Storm warning devices can save lives
By EDDY RAMIREZ
Published February 6, 2007
ST. PETERSBURG - For many people in Lake and Volusia counties, the warning did little good.
They were asleep when the National Weather Service issued a tornado warning eight to 15 minutes before the first twister touched down. There was nothing to rattle those people awake and prompt them to take cover.
Local officials are trying to spread the word about a device they say can save lives in such a scenario: the weather radio.
The radios broadcast local reports from the National Weather Service and sound alarms for dangerous weather.
"It's something that every home should have," said Pinellas emergency management spokesman Tom Iovino.
Iovino and others are touting weather radios as the most reliable and cost-effective devices for warning people of severe weather conditions.
Several Florida counties have sirens like the ones in Midwestern states that can alert people about approaching tornadoes. But officials say tornado sirens are difficult to hear when people live in insulated homes.
Weather radios, which cost about $15 to $100, work like a fire alarm. Daniel Noah, a meteorologist with the National Weather Service in Ruskin, said the radios alert people when bad weather is headed their way.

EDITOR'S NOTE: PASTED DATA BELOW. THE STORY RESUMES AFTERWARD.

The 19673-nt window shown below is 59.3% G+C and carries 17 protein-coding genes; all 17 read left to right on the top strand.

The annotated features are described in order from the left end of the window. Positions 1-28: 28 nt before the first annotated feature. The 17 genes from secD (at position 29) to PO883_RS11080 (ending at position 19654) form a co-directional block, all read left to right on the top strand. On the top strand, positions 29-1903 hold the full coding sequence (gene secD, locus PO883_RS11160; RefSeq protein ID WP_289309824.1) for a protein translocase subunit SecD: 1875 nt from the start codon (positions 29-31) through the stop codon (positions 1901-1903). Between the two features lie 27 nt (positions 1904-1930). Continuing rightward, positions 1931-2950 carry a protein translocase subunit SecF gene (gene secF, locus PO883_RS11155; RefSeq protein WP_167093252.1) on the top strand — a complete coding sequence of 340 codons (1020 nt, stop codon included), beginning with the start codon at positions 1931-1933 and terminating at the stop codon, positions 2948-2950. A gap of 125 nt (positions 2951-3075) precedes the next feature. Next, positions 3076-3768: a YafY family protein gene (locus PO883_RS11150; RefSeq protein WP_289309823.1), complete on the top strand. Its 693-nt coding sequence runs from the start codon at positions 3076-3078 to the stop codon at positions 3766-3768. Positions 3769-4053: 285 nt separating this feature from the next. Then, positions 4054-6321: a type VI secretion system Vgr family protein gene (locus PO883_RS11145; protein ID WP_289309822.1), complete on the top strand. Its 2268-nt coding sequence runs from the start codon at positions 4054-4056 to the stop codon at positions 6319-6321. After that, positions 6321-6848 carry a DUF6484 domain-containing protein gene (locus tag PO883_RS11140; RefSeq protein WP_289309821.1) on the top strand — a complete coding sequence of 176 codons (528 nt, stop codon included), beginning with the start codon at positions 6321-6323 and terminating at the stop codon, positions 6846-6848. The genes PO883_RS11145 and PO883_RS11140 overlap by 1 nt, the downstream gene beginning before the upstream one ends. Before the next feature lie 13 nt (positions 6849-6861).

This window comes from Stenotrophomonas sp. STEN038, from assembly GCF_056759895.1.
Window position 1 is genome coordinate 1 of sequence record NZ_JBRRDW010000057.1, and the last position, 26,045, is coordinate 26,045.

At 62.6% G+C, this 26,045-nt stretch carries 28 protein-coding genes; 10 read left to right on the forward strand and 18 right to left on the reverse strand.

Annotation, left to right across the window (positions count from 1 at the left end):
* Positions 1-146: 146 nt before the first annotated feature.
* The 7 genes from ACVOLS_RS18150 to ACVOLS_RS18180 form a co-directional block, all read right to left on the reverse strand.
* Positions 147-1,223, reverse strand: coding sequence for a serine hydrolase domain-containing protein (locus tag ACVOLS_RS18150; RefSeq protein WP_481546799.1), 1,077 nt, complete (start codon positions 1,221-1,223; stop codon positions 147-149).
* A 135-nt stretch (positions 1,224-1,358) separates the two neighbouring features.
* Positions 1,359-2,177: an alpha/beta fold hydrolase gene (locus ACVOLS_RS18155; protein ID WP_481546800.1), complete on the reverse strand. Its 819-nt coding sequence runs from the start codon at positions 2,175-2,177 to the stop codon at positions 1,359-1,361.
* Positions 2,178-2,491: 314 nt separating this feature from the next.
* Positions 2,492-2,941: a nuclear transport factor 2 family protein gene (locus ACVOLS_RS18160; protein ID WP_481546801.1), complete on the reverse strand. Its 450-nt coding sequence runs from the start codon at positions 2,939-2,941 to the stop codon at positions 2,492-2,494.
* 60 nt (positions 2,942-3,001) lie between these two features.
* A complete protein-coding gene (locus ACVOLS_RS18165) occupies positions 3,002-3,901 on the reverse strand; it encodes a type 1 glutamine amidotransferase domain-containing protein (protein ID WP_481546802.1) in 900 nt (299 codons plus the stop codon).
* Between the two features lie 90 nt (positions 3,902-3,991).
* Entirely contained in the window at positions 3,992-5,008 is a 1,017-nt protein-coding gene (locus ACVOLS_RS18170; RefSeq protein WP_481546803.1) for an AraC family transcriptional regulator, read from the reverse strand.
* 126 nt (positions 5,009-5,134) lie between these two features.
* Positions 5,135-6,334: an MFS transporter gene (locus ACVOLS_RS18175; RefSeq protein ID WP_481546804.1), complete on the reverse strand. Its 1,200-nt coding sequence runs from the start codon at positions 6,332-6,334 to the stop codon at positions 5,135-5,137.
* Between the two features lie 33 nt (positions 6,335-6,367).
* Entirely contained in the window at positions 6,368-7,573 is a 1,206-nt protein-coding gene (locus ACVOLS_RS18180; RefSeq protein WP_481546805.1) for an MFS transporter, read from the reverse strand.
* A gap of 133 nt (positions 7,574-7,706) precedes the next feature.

The radios pick up the warnings and emit a loud, beeping noise. When someone wakes up to turn off the alarm, the radio displays the warning. In the event of a tornado, a computer-generated voice lets the person know the location and the speed.
The radios also sound off for other emergencies such as Amber Alerts, evacuation notices, hazardous materials spills, food contamination warnings and certain marine warnings, including tsunamis. Depending on the model, the radios can be programmed so that they only go off for weather warnings for one county.
Stores across west-central Florida have reported brisk sales.
Last year, Midland Radio Corp., one of the largest manufacturers of weather radios, and St. Petersburg officials discussed distributing free weather radios to every household in the city.
Midland spokesman Bruce Thomas said they were unable to work out who would distribute and pay for the radios.
Thomas, who also worked as a meteorologist, said the recent tornadoes underscore the importance of owning a weather radio.
"It would have been the only way for those people to have woken up," he said. "In those 15 minutes, you can at least gather the family, get in your bathroom and cover up."
There are two types of weather radios: Radios that sound an alarm whenever a warning is issued locally, and radios that simply allow users to listen to weather band transmissions.
Where to get them: Midland sells the radios from $20 to $90 on its Web site. The radios are also available at Wal-Mart, Target and soon Publix supermarkets.